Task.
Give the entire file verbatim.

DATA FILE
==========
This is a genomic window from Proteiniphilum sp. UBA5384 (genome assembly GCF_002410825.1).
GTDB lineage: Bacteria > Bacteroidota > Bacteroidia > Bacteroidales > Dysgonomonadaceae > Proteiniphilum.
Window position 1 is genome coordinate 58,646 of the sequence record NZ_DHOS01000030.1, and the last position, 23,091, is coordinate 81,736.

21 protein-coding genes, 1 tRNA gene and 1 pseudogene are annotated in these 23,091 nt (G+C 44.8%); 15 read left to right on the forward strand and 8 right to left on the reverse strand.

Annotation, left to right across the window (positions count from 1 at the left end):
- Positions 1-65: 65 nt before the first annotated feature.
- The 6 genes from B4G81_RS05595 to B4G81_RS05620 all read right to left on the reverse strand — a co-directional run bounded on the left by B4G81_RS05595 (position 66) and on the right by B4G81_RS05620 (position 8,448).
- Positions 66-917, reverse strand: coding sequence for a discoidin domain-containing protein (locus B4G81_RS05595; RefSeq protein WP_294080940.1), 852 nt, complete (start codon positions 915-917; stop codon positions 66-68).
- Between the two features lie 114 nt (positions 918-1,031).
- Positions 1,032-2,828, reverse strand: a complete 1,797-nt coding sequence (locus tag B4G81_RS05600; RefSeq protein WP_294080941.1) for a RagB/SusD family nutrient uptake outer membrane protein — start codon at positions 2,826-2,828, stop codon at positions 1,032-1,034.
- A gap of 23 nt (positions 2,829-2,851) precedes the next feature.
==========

This is a genomic window from Proteiniphilum sp. UBA5384 (genome assembly GCF_002410825.1).
GTDB lineage: Bacteria > Bacteroidota > Bacteroidia > Bacteroidales > Dysgonomonadaceae > Proteiniphilum.
Window position 1 is genome coordinate 58,646 of the sequence record NZ_DHOS01000030.1, and the last position, 23,091, is coordinate 81,736.

21 protein-coding genes, 1 tRNA gene and 1 pseudogene are annotated in these 23,091 nt (G+C 44.8%); 15 read left to right on the forward strand and 8 right to left on the reverse strand.

Annotation, left to right across the window (positions count from 1 at the left end):
- Positions 1-65: 65 nt before the first annotated feature.
- The 6 genes from B4G81_RS05595 to B4G81_RS05620 all read right to left on the reverse strand — a co-directional run bounded on the left by B4G81_RS05595 (position 66) and on the right by B4G81_RS05620 (position 8,448).
- Positions 66-917, reverse strand: coding sequence for a discoidin domain-containing protein (locus B4G81_RS05595; RefSeq protein WP_294080940.1), 852 nt, complete (start codon positions 915-917; stop codon positions 66-68).
- Between the two features lie 114 nt (positions 918-1,031).
- Positions 1,032-2,828, reverse strand: a complete 1,797-nt coding sequence (locus tag B4G81_RS05600; RefSeq protein WP_294080941.1) for a RagB/SusD family nutrient uptake outer membrane protein — start codon at positions 2,826-2,828, stop codon at positions 1,032-1,034.
- A gap of 23 nt (positions 2,829-2,851) precedes the next feature.